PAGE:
• Dutch Iris
  • Species Tulips
  • Parrot Tulip
  • Darwin Hybrid Tulip
  • Daffodils
  • Grecian Windflower
  • Crocus
  • Checkered Lily
  • Snowdrop
  • Hyacinth
  • Siberian Squill
  • Allium
  • Crown Imperial
  • Anemones
  • Freesia

Get a bunch of these bulbs and arrange them all around your garden. Plant them in clusters for a huge visual impact when they flower in the spring and you can truly appreciate all your hard work.

 

Three New Gardening Projects

Over the last few weeks, I’ve had quite the greenthumb’s honour, being asked not once, not twice but THREE times to help people overhaul their gardens.

Mine is all laid out ready for next season, and really only needs a little upkeep – so I’m thrilled at the chance to get out into the earth some more.

The first people to call on me were the local council.

They’ve been renovating a wing of their chambers, and decided it was high time the exterior of the building was just as lovely as the inside. The main aspect of the project there will be shaping the grounds into something more cohesive.

They have a lovely lawn and some topiary, but they are generally not very well tended, so I will be helping them create a schedule to maintain their plants on. We’ll also be arranging some bulbs to be planted as soon as possible, which will later bloom into the town crest as a pretty tribute to the chambers.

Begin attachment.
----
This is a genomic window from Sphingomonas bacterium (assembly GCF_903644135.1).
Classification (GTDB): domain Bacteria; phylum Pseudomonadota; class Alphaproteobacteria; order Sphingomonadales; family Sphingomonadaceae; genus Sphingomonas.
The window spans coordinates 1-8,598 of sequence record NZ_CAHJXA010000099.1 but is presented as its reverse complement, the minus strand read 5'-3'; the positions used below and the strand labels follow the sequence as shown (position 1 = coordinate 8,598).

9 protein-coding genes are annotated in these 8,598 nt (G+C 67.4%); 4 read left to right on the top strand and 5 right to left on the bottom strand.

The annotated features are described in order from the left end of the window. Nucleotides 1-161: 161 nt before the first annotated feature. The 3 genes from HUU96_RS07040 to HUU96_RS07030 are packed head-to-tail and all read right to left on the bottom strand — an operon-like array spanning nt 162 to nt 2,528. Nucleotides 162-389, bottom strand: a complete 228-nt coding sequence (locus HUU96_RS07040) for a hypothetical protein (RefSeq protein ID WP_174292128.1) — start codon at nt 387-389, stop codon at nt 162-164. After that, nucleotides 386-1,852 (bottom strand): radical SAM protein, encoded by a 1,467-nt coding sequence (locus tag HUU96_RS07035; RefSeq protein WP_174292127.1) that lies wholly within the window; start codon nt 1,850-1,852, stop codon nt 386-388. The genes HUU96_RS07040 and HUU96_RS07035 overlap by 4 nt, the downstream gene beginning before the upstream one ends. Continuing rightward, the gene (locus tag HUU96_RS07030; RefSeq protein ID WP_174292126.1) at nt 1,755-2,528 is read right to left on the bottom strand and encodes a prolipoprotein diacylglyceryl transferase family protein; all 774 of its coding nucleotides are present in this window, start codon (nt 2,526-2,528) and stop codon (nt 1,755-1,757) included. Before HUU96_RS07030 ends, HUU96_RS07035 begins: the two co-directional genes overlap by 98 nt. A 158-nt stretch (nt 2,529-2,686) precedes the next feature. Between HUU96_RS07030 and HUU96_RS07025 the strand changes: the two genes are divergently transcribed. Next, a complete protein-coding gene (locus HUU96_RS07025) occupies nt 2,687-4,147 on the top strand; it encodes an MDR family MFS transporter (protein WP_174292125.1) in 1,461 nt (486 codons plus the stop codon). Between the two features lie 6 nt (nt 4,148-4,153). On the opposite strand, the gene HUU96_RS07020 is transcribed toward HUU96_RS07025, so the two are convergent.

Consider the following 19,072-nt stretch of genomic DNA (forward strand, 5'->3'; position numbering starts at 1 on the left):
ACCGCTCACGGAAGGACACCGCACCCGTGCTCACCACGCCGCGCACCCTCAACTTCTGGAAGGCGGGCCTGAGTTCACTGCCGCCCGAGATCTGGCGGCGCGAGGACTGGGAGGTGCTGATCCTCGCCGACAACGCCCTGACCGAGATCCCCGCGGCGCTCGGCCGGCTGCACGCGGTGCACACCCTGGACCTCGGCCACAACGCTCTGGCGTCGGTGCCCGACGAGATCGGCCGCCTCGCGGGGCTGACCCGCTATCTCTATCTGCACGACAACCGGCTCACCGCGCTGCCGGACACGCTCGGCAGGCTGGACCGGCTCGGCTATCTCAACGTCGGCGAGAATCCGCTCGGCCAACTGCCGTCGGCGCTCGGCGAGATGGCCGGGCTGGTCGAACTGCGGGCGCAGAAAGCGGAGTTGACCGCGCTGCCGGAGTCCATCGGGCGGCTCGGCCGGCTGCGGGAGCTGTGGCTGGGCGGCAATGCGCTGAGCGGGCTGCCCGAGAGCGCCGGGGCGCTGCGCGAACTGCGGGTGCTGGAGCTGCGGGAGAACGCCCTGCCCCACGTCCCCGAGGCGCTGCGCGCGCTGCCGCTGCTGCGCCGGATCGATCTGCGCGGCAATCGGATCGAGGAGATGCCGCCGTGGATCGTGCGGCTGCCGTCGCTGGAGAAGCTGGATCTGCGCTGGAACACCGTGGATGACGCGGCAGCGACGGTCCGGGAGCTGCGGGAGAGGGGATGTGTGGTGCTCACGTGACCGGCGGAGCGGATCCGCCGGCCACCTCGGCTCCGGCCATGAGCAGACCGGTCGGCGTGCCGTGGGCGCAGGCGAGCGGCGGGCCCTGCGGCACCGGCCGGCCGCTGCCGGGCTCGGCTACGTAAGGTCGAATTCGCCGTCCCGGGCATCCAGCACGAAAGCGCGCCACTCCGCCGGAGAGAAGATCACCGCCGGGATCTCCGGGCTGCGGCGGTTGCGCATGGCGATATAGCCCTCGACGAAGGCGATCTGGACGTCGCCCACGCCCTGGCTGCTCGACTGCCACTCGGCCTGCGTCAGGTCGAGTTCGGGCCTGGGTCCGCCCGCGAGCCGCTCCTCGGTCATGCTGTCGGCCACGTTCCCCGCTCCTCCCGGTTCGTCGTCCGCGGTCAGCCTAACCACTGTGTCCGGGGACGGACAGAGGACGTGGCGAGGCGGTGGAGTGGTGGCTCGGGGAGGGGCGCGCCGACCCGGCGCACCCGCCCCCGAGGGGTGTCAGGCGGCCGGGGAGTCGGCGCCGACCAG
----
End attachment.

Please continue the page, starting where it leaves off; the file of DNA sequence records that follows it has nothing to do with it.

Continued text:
Secondly, a neighbour called to say that they were renovating – and would I be interested in helping them redesign the garden? Hard to say no to such an offer as that!

We’ve been busily pulling up pavers, extracting dead saplings and bushes, and carefully transplanting their favourite plants and flowers into pots until we can plant them again in a less chaotic fashion. We’ve mapped out how all the bulbs will be planted, and are in the process of acquiring a vast array of crocuses, freesias, tulips and daffodils to plant before the chilly weather sets in in earnest.